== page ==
3 New Art Galleries Open in Honolulu’s Chinatown

At the start of 2020, the once thriving arts district of Chinatown felt stagnant as a gradual and steady loss of businesses in the area took its toll. But two years of conflict have inspired art again.

Mperhaps the pandemic was the kick in the pants Chinatown needed to put the arts first again. Joining mainstays Hawai’i State Art Museum and The Arts at Marks Garage, three new galleries have sprung up at seemingly the least likely time.

Gallery on the second floor of the Downtown Art Center. Photo: Katrina Valcourt

If you look at the zodiac creatures watching from Chinatown Gateway Plaza, you can also glimpse through the second floor windows of Downtown Art CenterThe New Gallery, which hosted its first exhibition in late 2020 and absorbed works from the Louis Pohl Gallery in 2021. The space hosts various community and non-profit groups; downstairs you’ll find more local art and gifts.

Downtown Art Center, 1041 Nu’uanu Avenue, centre-villearthi.org, @downtownartcenter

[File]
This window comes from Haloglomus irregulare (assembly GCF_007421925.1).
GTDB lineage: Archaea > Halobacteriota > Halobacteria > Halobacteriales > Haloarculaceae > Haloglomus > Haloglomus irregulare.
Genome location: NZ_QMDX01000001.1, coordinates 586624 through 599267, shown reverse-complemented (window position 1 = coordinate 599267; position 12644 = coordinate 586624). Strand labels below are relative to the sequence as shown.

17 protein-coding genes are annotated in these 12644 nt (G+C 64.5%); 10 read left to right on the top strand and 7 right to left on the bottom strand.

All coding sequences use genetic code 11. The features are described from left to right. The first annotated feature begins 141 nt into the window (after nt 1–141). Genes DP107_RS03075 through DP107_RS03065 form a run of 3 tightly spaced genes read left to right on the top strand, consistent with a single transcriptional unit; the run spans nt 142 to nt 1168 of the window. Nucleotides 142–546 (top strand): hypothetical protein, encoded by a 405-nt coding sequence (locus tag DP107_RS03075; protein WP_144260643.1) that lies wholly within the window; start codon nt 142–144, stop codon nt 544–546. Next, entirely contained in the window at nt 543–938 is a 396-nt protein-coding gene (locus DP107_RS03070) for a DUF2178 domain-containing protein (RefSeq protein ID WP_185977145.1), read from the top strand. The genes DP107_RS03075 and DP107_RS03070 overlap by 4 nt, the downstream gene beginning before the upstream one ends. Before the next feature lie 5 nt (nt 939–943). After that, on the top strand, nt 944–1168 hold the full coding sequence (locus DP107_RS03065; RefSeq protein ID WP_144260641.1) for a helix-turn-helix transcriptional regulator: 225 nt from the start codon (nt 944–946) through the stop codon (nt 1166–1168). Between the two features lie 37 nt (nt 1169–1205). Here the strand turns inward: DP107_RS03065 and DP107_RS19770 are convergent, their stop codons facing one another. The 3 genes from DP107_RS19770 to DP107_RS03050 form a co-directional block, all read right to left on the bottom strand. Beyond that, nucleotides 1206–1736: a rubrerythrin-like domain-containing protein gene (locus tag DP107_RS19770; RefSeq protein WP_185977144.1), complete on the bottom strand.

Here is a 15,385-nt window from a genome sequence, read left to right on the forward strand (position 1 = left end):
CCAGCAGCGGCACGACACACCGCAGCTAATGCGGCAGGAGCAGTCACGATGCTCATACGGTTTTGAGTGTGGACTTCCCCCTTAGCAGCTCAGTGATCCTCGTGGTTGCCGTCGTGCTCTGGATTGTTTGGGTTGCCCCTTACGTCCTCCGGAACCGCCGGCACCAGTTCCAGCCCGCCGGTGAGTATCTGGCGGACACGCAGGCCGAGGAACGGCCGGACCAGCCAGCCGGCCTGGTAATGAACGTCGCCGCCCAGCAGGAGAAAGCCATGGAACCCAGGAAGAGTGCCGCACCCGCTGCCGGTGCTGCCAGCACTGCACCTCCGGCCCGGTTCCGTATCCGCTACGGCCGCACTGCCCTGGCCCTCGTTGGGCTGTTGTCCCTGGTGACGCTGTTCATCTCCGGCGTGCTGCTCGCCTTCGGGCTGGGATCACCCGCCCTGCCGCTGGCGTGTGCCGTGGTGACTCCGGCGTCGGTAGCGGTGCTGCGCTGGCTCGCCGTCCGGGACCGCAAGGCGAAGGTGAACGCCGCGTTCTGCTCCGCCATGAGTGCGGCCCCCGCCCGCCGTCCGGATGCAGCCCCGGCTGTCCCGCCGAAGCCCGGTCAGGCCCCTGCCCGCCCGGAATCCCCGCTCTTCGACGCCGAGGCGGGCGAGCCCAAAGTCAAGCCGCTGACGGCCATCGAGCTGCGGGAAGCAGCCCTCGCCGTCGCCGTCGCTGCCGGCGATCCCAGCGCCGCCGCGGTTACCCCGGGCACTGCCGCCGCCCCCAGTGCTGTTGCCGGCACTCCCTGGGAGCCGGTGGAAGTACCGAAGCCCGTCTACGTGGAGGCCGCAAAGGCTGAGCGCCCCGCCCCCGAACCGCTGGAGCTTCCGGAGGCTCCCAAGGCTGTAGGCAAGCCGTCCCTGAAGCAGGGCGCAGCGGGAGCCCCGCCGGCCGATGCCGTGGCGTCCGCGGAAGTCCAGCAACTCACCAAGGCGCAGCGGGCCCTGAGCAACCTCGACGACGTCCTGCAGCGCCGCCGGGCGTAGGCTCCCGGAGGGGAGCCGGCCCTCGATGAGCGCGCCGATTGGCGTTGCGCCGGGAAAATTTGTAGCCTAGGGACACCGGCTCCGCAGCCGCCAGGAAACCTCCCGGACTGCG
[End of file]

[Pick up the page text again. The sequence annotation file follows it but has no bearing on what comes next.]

Honolulu Printmakers moved into the Louis Pohl Gallery space at 1142 Bethel St. honoluluprintmakers.org

Further up the block, the former gallery and loft of Pegge Hopper now houses Arts & Letters Nu’uanufeaturing rotating exhibits with a Hawaiian accent, in addition to serving as secondary venues for Native Books and Waiwai Collective.

Nu’uanu Arts & Letters, 1164 Nu’uanu Ave., artsandlettersnuuanu.org, @artslettersnuuanu

No longer affiliated with the Honolulu Museum of Art, First Hawaiian centerThe lobby gallery was relaunched in March 2022 with paintings by Satoru Abe. The gallery is expected to feature established local artists in addition to newcomers, such as Roland Longstreet, curated in partnership with Eclectix Design Inc.

First Hawaiian Center, 999 Bishop St., fhb.com, @fhbhawaii

SEE ALSO: Afterthought: What Happened to Honolulu’s Chinatown Arts District?

Mildred D. Field